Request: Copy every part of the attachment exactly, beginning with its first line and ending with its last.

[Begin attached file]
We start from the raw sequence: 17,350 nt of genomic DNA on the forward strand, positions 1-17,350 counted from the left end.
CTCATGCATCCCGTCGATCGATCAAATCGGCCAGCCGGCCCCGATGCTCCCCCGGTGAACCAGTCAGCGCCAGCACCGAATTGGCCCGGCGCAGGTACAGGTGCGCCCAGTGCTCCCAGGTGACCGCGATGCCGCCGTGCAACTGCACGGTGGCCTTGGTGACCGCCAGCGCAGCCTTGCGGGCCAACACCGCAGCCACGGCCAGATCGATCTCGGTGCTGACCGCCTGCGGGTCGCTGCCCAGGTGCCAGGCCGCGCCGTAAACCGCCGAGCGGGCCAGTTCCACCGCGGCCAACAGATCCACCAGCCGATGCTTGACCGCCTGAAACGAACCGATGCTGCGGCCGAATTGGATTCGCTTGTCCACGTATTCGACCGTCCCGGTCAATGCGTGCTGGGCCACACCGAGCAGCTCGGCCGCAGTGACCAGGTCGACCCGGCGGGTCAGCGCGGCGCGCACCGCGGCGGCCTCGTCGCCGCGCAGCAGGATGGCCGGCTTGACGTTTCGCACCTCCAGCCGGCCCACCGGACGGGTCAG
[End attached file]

We start from the raw sequence: 17,350 nt of genomic DNA on the forward strand, positions 1-17,350 counted from the left end.
CTCATGCATCCCGTCGATCGATCAAATCGGCCAGCCGGCCCCGATGCTCCCCCGGTGAACCAGTCAGCGCCAGCACCGAATTGGCCCGGCGCAGGTACAGGTGCGCCCAGTGCTCCCAGGTGACCGCGATGCCGCCGTGCAACTGCACGGTGGCCTTGGTGACCGCCAGCGCAGCCTTGCGGGCCAACACCGCAGCCACGGCCAGATCGATCTCGGTGCTGACCGCCTGCGGGTCGCTGCCCAGGTGCCAGGCCGCGCCGTAAACCGCCGAGCGGGCCAGTTCCACCGCGGCCAACAGATCCACCAGCCGATGCTTGACCGCCTGAAACGAACCGATGCTGCGGCCGAATTGGATTCGCTTGTCCACGTATTCGACCGTCCCGGTCAATGCGTGCTGGGCCACACCGAGCAGCTCGGCCGCAGTGACCAGGTCGACCCGGCGGGTCAGCGCGGCGCGCACCGCGGCGGCCTCGTCGCCGCGCAGCAGGATGGCCGGCTTGACGTTTCGCACCTCCAGCCGGCCCACCGGACGGGTCAG